Thursday, 28 November 2013

'The Great Social Evil'- Prostitution and the Other Side of Victorian Sexuality

How were Victorian prostitutes perceived and what were their real circumstances? These are the questions I hoped to answer when I chose the subject of prostitution for my blog. When most people think of Victorian sexuality, it is of dowdy buttoned-up men and women who wouldn't even talk about sex, let alone the concept of prostitution. But as Lauren Dye has already showed in her blog, this was not the whole state of affairs. Prostitution was rife in the 19th century and the idea is still alive today in popular culture such as in the BBC 1 program Ripper Street involving the brothel of a character called 'Long Susan'.

Prostitute characters in BBC show Ripper Street, set in 1889
To find out the reality of Victorian prostitution, I had to do some research. While there is not exactly a museum exhibition dedicated to the conditions of Victorian prostitutes or an abundance of helpful archives (this is not a wholesome topic after all), a surprising number of scholars have written on the subject. Through books and extracts comes a glimpse of what people thought at the time.

Before you look at factual historical research, it is interesting to observe the kinds of views Victorian people had of prostitutes through literary fiction like Mary Barton by Elizabeth Gaskell. Mary's aunt Esther who took "the downward path to vice" (149) hovers throughout the plot like a ghost, forsaken and insubstantial as she is judged harshly by other characters and the narrator for her dubious lifestyle. Here is the negative view of prostitution likely engaged by many 'respectable' Victorians at the time, of prostitution being a choice reflecting a woman's bad nature "the leper sin" (149). However she is also coloured with pity as "the poor crushed Butterfly" (365) and shows importance in driving the plot along and attempting to help the other characters regardless of how she is treated. Gaskell also implies the idea that 'fallen women' were victims of male exploitation and the grueling conditions of poverty more than of their own volition- challenging the dismissive contempt of prostitutes held by many government legislators involved in the Contagious Diseases Acts of the 1860's (see introduction to Prostitution and Victorian Society).
Cover: Report from the Select Committee on the Contagious Diseases Acts, 1881 in Open Library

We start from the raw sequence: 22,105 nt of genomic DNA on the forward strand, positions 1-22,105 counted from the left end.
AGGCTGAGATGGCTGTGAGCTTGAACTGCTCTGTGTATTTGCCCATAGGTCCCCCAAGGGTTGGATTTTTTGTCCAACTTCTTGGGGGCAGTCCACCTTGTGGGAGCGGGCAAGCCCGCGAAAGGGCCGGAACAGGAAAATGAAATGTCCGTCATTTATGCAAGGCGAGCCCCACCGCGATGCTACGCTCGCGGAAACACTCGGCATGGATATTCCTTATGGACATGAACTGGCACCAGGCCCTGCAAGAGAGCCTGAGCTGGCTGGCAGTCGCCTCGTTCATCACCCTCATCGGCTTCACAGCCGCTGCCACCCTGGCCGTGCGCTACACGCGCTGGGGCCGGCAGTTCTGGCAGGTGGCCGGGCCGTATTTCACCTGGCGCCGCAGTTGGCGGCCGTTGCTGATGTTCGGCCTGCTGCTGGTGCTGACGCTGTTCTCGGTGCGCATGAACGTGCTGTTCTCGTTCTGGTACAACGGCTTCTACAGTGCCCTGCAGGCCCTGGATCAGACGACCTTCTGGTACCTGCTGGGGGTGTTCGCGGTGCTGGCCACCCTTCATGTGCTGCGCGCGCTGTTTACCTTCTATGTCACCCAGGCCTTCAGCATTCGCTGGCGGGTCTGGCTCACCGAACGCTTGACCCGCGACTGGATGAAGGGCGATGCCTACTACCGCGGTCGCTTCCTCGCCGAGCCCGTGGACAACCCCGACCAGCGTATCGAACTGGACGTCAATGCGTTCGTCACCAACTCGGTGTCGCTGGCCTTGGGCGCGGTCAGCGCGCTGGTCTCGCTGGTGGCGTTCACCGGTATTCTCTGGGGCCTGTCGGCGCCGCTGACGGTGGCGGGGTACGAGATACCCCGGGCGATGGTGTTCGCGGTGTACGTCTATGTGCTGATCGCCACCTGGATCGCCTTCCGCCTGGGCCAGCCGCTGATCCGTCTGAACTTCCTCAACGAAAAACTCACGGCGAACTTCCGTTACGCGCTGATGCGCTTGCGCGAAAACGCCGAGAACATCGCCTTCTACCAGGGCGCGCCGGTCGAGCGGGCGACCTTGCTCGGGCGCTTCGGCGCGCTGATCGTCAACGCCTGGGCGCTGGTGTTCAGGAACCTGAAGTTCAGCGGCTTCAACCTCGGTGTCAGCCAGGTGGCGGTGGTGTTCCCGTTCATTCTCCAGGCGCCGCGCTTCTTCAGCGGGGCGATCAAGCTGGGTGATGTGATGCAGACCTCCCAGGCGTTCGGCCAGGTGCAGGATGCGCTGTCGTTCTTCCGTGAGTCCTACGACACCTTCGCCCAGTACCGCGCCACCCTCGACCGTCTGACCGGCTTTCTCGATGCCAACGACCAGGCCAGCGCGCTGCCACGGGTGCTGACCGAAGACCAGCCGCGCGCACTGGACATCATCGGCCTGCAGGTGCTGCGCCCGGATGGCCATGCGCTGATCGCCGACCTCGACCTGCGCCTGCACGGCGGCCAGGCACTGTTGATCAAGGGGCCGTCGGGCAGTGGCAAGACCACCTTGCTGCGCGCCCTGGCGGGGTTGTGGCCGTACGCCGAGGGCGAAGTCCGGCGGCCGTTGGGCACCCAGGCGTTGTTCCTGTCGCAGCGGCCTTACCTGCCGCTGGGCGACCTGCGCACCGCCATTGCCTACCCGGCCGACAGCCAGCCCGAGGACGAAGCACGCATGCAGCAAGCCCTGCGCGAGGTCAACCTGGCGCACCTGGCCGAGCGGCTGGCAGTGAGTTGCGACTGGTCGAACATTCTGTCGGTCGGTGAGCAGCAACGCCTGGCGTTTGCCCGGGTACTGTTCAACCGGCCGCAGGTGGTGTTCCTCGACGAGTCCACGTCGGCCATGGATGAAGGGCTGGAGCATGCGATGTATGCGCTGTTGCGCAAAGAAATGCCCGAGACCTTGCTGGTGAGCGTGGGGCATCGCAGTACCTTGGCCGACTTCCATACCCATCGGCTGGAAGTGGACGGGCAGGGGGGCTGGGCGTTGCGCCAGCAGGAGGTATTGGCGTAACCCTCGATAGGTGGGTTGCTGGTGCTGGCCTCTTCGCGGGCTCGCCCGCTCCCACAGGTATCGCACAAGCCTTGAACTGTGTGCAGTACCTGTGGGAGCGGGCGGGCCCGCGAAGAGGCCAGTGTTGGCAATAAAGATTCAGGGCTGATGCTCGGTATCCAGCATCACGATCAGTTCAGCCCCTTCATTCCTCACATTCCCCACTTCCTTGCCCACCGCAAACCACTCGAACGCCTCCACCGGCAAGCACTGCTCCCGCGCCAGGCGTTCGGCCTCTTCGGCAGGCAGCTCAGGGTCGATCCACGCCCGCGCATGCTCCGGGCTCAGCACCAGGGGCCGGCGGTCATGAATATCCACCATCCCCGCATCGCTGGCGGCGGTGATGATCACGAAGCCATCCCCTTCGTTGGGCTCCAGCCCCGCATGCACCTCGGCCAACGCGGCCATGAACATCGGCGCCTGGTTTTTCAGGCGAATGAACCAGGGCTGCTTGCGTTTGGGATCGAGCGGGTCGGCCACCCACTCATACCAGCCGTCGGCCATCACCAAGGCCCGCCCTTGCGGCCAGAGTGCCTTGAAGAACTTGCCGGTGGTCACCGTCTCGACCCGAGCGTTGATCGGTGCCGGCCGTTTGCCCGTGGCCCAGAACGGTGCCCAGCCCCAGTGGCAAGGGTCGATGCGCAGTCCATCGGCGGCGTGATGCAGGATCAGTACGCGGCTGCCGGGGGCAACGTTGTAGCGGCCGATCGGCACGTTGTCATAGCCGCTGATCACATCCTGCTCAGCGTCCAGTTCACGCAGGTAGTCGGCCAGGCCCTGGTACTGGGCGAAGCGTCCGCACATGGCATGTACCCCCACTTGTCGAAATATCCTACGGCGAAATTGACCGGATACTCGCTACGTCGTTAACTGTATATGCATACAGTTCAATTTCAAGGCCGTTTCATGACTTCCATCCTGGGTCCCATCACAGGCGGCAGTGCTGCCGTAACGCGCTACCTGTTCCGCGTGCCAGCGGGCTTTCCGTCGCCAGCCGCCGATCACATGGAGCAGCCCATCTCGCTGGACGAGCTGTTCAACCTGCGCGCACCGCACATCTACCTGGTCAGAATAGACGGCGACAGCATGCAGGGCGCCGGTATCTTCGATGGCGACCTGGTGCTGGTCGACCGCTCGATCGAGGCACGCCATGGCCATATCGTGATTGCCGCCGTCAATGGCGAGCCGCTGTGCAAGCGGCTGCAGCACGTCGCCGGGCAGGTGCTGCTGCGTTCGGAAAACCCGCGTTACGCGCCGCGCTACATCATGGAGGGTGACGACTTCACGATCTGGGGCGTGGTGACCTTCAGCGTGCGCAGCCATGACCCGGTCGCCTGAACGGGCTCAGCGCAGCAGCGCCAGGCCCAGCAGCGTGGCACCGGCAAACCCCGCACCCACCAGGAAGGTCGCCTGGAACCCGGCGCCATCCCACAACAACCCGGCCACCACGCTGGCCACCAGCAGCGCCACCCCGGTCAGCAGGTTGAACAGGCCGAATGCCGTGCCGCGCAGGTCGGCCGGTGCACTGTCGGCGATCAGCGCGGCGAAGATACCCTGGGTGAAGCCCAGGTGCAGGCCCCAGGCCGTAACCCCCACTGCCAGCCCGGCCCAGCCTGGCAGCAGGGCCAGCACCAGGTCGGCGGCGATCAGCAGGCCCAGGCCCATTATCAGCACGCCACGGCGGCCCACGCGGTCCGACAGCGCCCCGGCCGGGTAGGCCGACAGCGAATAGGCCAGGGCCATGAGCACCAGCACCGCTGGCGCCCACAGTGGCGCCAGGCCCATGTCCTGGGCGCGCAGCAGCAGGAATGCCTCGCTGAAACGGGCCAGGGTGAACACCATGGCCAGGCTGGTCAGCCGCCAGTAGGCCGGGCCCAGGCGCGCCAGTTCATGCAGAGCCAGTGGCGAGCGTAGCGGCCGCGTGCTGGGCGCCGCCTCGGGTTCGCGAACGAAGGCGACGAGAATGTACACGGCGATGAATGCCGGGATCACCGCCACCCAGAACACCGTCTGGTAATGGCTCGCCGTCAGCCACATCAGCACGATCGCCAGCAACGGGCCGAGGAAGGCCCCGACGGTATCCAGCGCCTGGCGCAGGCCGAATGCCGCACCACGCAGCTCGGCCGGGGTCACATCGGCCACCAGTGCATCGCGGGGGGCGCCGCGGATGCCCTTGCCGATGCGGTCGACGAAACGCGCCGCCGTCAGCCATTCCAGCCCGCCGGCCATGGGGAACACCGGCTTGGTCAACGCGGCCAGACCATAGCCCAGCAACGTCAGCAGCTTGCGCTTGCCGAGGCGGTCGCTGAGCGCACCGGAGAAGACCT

Was this more forgiving feeling towards Victorian prostitutes widespread at the time? In order to find out we must go to the source. Below is an illustration from the popular and widely circulating magazine Punch.

The Great Social Evil cartoon by John Leech, 1857
What to make of this? While clearly satirising the topic of prostitution it is unclear whether it is for or against the right to sympathy for the prostitutes. The use of the word 'gay', unlike today's meaning of homosexuality, was a common slang term for prostitutes in the 1800's: the 'gay women'(see Maya Mirsky below). The Bella woman seems to think that because Fanny is well dressed and standing in the doorway of an opera house that she must be a prostitute; the fact that John Leech satirised this for the magazine suggests that this opinion of women in doorways necessarily being prostitutes was prevalent enough that it was worth mocking. The exclamation marks could be inferred either as the respectable people's feelings of pity or contempt, or a mingling of the two, for those perceived as 'fallen'. Whether or not Fanny is supposed to be an actual prostitute, this cartoon is very revealing of society's moods and opinions regarding these women.

Another example of a Victorian source unwittingly showing some stark historical truths about this taboo topic is the highly controversial My Secret Life by Walter. In her review of the book, Maya Mirsky comments on how the anonymous author "discusses quite casually the way women fall into prostitution" and that "without thinking much of it, along the way he paints a picture of the harsh realities for poor girls." (Mirsky). Therefore it is clear more than ever that prostitution was not all bright dresses and wanton lasciviousness of women, the type of picture suggested by such male writers of the time as Henry Mayhew and Inspector Anniss of Devonport (see Walkowitz: 81).
Print of a Victorian prostitute from Mary Evans Picture Library by an unknown author